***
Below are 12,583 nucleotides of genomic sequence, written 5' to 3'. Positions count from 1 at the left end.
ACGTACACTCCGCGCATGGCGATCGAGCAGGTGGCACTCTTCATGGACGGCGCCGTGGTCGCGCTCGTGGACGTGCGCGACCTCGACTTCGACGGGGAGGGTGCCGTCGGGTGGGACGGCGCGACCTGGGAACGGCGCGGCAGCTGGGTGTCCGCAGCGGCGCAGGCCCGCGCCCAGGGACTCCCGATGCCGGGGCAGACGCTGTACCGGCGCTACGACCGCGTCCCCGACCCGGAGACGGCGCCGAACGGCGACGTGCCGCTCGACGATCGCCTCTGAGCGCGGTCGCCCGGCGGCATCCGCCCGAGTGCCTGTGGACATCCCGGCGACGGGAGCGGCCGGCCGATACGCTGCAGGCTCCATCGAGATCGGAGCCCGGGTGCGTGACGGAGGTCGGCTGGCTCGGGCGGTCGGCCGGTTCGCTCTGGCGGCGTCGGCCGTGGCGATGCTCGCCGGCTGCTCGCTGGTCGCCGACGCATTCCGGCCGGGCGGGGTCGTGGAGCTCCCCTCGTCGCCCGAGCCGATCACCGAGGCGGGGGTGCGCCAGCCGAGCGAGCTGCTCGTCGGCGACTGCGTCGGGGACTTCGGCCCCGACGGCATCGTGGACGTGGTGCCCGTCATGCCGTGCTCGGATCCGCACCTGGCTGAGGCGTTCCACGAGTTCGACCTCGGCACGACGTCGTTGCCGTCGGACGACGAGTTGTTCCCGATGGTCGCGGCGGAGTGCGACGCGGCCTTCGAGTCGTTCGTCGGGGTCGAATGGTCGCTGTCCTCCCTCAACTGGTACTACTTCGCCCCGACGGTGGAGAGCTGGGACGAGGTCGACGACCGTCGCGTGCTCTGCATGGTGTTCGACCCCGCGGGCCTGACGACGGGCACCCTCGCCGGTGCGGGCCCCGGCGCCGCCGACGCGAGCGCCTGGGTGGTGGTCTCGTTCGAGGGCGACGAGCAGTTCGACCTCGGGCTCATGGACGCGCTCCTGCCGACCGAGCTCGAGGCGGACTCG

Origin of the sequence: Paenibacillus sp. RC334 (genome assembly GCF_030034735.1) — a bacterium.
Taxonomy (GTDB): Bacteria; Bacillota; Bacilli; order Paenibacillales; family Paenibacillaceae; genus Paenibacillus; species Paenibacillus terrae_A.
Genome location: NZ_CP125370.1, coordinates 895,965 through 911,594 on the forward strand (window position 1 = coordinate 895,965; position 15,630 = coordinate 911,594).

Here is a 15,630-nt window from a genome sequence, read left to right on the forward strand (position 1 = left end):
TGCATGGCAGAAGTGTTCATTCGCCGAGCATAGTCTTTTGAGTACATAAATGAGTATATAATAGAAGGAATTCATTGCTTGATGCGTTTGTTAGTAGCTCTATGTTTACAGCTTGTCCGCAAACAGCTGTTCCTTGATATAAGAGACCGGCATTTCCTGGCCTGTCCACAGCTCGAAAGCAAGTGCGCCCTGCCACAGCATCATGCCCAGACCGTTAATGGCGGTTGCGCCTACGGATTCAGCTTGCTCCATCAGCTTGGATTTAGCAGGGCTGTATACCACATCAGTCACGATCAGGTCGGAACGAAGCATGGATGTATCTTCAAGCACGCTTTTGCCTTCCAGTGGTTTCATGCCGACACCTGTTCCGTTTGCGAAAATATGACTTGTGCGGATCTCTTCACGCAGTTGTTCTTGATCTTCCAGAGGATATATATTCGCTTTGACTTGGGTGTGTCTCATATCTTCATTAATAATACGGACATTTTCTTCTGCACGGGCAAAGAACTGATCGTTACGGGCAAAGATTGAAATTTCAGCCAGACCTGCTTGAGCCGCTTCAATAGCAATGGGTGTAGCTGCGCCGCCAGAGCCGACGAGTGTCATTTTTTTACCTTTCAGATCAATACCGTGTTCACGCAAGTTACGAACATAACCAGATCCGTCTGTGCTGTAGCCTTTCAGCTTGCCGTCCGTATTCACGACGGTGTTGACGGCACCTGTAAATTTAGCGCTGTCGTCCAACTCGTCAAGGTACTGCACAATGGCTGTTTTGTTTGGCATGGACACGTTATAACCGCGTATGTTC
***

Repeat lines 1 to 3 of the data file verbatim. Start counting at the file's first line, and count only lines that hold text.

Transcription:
Below are 12,583 nucleotides of genomic sequence, written 5' to 3'. Positions count from 1 at the left end.
ACGTACACTCCGCGCATGGCGATCGAGCAGGTGGCACTCTTCATGGACGGCGCCGTGGTCGCGCTCGTGGACGTGCGCGACCTCGACTTCGACGGGGAGGGTGCCGTCGGGTGGGACGGCGCGACCTGGGAACGGCGCGGCAGCTGGGTGTCCGCAGCGGCGCAGGCCCGCGCCCAGGGACTCCCGATGCCGGGGCAGACGCTGTACCGGCGCTACGACCGCGTCCCCGACCCGGAGACGGCGCCGAACGGCGACGTGCCGCTCGACGATCGCCTCTGAGCGCGGTCGCCCGGCGGCATCCGCCCGAGTGCCTGTGGACATCCCGGCGACGGGAGCGGCCGGCCGATACGCTGCAGGCTCCATCGAGATCGGAGCCCGGGTGCGTGACGGAGGTCGGCTGGCTCGGGCGGTCGGCCGGTTCGCTCTGGCGGCGTCGGCCGTGGCGATGCTCGCCGGCTGCTCGCTGGTCGCCGACGCATTCCGGCCGGGCGGGGTCGTGGAGCTCCCCTCGTCGCCCGAGCCGATCACCGAGGCGGGGGTGCGCCAGCCGAGCGAGCTGCTCGTCGGCGACTGCGTCGGGGACTTCGGCCCCGACGGCATCGTGGACGTGGTGCCCGTCATGCCGTGCTCGGATCCGCACCTGGCTGAGGCGTTCCACGAGTTCGACCTCGGCACGACGTCGTTGCCGTCGGACGACGAGTTGTTCCCGATGGTCGCGGCGGAGTGCGACGCGGCCTTCGAGTCGTTCGTCGGGGTCGAATGGTCGCTGTCCTCCCTCAACTGGTACTACTTCGCCCCGACGGTGGAGAGCTGGGACGAGGTCGACGACCGTCGCGTGCTCTGCATGGTGTTCGACCCCGCGGGCCTGACGACGGGCACCCTCGCCGGTGCGGGCCCCGGCGCCGCCGACGCGAGCGCCTGGGTGGTGGTCTCGTTCGAGGGCGACGAGCAGTTCGACCTCGGGCTCATGGACGCGCTCCTGCCGACCGAGCTCGAGGCGGACTCG

Origin of the sequence: Paenibacillus sp. RC334 (genome assembly GCF_030034735.1) — a bacterium.